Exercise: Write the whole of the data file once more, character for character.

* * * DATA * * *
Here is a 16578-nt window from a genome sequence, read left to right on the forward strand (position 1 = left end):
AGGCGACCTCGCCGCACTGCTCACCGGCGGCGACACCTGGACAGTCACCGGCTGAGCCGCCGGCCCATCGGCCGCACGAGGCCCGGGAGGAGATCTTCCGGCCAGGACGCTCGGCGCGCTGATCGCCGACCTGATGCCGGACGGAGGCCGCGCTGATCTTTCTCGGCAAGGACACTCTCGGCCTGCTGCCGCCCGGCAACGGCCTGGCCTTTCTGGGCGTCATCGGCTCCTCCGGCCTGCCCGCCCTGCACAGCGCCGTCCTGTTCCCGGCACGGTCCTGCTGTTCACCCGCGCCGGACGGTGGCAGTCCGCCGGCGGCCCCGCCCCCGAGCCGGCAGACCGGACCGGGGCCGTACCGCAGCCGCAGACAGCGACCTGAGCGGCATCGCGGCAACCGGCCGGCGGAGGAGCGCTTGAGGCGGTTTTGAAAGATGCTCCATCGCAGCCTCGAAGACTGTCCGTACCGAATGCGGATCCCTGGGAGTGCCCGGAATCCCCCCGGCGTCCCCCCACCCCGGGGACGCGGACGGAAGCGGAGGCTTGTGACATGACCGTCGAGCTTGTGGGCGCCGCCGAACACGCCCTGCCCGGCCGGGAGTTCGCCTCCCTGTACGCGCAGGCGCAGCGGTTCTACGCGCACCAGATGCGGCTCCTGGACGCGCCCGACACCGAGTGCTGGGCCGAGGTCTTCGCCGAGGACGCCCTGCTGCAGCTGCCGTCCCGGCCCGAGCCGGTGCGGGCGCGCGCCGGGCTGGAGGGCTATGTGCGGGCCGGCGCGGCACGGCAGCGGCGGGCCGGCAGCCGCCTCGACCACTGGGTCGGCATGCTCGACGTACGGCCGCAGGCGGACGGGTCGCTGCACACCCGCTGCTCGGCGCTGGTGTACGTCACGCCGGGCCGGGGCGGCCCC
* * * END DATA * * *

Here is a 16578-nt window from a genome sequence, read left to right on the forward strand (position 1 = left end):
AGGCGACCTCGCCGCACTGCTCACCGGCGGCGACACCTGGACAGTCACCGGCTGAGCCGCCGGCCCATCGGCCGCACGAGGCCCGGGAGGAGATCTTCCGGCCAGGACGCTCGGCGCGCTGATCGCCGACCTGATGCCGGACGGAGGCCGCGCTGATCTTTCTCGGCAAGGACACTCTCGGCCTGCTGCCGCCCGGCAACGGCCTGGCCTTTCTGGGCGTCATCGGCTCCTCCGGCCTGCCCGCCCTGCACAGCGCCGTCCTGTTCCCGGCACGGTCCTGCTGTTCACCCGCGCCGGACGGTGGCAGTCCGCCGGCGGCCCCGCCCCCGAGCCGGCAGACCGGACCGGGGCCGTACCGCAGCCGCAGACAGCGACCTGAGCGGCATCGCGGCAACCGGCCGGCGGAGGAGCGCTTGAGGCGGTTTTGAAAGATGCTCCATCGCAGCCTCGAAGACTGTCCGTACCGAATGCGGATCCCTGGGAGTGCCCGGAATCCCCCCGGCGTCCCCCCACCCCGGGGACGCGGACGGAAGCGGAGGCTTGTGACATGACCGTCGAGCTTGTGGGCGCCGCCGAACACGCCCTGCCCGGCCGGGAGTTCGCCTCCCTGTACGCGCAGGCGCAGCGGTTCTACGCGCACCAGATGCGGCTCCTGGACGCGCCCGACACCGAGTGCTGGGCCGAGGTCTTCGCCGAGGACGCCCTGCTGCAGCTGCCGTCCCGGCCCGAGCCGGTGCGGGCGCGCGCCGGGCTGGAGGGCTATGTGCGGGCCGGCGCGGCACGGCAGCGGCGGGCCGGCAGCCGCCTCGACCACTGGGTCGGCATGCTCGACGTACGGCCGCAGGCGGACGGGTCGCTGCACACCCGCTGCTCGGCGCTGGTGTACGTCACGCCGGGCCGGGGCGGCCCC